We also find that many of these preserved structures coexisted in a small closed concretion. The subpolygonal honeycomb coccoid structures in the Xiamaling Formation show some wall-to-wall contact, with four or even more coccoids as neighbors (Figures 5(c)-5(e)). Also, some of the fossil forms, as shown in Figures 5(e) and 5(f), are reminiscent of microbial mats or biofilms. Nearly all of the observed forms including spherical, rod, and vibrioid forms display aggregated modes including sheets, chains, and biofilms.
4.2.2. Category 2: Rod-shaped Structures. Most of the rod-shaped forms are found in rods and cylinders, with blunt or sharp ends (Figure 6). The length and width are about 1.0 to 2.0 [micro]m and 0.2 to 0.5 [micro]m, respectively. These structures are presented singularly and in chains, with possible dissepiment structures within the fossil cells (Figures 6(j) and 6(k), as the arrow shows). These forms show a great deal of similarity with modern bacillus. Possible septum-like features may be the junction points for individual rod cells. For convenience of description, the rod structures are grouped into three categories. Category 2a: Straight Rod and Round End (Figures 6(a)-6(c)). Single or several structures cluster together, projecting from the bitumen surface. They have straight and rounded ends, 1.5 to 5 [micro]min length and ca. 0.5 [micro]m width. Rods are parallel-sided, with a smooth, clean appearance. The chemical composition is dominated by C, O, and Si. It is possible that the rod-shaped structures were originally bacteria that acted as a template for mineral deposition, which then replaced the organic material .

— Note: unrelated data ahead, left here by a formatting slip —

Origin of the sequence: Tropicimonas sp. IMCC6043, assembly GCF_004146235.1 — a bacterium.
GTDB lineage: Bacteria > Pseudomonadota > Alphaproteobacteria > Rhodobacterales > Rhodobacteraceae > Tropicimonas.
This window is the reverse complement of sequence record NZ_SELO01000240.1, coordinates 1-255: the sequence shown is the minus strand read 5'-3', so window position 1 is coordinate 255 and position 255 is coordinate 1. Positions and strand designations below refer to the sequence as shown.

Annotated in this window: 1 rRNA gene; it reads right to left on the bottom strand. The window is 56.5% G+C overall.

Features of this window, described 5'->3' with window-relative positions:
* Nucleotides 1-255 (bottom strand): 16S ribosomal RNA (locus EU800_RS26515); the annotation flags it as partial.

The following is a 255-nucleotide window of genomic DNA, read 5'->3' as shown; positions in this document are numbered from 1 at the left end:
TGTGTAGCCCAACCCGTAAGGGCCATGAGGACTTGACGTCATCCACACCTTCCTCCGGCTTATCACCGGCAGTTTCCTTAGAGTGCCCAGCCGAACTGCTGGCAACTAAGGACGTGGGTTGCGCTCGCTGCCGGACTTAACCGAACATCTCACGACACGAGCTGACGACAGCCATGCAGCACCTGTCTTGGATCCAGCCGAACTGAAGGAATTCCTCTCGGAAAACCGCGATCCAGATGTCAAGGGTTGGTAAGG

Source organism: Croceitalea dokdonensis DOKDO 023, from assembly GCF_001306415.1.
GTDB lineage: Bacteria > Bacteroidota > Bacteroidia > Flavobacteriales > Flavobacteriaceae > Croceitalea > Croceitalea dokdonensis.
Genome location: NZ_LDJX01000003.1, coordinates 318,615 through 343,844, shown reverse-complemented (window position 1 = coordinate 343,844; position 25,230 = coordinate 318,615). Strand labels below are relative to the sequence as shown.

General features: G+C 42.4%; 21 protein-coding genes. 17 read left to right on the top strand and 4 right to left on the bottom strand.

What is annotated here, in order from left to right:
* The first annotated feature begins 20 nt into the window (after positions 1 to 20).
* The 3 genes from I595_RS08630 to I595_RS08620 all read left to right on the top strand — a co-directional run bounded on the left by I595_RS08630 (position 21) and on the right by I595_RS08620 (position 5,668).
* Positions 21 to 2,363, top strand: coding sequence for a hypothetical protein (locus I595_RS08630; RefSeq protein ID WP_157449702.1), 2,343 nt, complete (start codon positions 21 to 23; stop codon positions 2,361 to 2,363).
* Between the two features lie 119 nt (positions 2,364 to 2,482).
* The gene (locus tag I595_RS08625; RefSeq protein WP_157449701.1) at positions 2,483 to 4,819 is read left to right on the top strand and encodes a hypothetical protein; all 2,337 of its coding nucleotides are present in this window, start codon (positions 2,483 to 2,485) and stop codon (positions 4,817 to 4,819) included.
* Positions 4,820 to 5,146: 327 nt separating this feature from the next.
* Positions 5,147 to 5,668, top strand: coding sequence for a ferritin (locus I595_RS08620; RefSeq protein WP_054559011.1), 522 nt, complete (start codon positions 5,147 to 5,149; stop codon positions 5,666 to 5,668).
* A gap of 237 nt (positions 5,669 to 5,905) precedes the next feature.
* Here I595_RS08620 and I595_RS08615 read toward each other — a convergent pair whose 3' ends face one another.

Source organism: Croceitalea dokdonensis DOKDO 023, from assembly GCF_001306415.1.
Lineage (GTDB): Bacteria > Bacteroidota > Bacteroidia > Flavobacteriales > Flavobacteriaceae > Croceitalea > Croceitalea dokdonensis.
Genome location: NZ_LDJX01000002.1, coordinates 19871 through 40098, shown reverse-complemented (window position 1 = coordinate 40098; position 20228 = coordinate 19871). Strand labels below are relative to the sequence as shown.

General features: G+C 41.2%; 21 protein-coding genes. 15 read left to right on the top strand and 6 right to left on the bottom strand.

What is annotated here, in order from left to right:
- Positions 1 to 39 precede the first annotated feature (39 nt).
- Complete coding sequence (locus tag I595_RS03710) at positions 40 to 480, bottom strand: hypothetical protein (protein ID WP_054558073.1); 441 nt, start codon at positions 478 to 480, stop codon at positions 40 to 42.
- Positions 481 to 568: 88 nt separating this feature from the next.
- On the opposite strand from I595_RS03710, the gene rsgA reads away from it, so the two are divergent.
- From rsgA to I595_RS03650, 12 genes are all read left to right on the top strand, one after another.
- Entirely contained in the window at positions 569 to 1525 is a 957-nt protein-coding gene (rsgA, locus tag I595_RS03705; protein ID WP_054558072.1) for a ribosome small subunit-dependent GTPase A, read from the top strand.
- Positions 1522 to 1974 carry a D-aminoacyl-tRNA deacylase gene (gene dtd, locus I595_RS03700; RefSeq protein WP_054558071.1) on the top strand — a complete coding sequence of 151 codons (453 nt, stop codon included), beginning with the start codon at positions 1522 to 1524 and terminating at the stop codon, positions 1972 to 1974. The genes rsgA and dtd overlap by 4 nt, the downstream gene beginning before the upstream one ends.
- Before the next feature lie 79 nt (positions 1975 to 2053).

Category 2b: Curved Rod and Round End (Figures 6(g) and 6(h)). These structures are scattered on the surface of the bitumen and silicolites, with a curved structure and round end, 2 to 4 [micro]m in length, 0.5 [micro]m in width, presenting a smooth, clean appearance. They have the chemical composition of C, O, Si, and Fe or C, O, Si, and Ca.
Category 2c: Curved Rod and Sharp End (Figures 6(i)-6(m)). These structures have a good three-dimensional form. They occur in pairs or scattered on the surface of the bitumen and silicolites, with dissepiment sometimes in the middle of the structures, some evidence of cell division (Figure 6(m), as the arrow shows). These structures are usually slightly crooked with a length of ca. 2 [micro]m, a width of 0.5 [micro]m, and a smooth, clean appearance and sharp end. The chemical composition is mainly C, O, Fe, and Si.
These rod-shaped structures resemble the modern bacillus bacteria in their size range and distribution. Surfaces are usually smooth, occasionally granular. Some of the cells existed in chains of two or three through end-to-end contact, with possible internal channel in each cell (Figures 6(j), 6(k), and 6(m)).
4.2.3. Category 3: Navicula Structure (Figures 6(n) and 6(o)). This unusual feature is comprised of collapsed surfaces, traversed by deep grooves in the center of the structure. The structure has an overall length of ca. 2 [micro]m, a width of ca. 0.4 [micro]m, and a depth of ca. 0.2 [micro]m, with a smooth, clean appearance, while having no ridges. Analyses showed a narrow range of elements C, O, and Si. The elongated grooves and wrinkles could be possibly presumably produced by dehydration.
4.2.4. Category 4: Filaments/Tubes Bacteria Fossils (Figures 6(p) and 6(r)). The surfaces of the individual units of the structure are irregularly undulating, very similar to the modern filamentous bacteria. The diameter of this possible filamentous fossil is 0.2 [micro]m. The long units are divided into many cells by some structure like septate hyphae and the biomass could possibly assimilate nutriment by it. This kind of fossil structure shows C, Si, and traces of Al and Fe.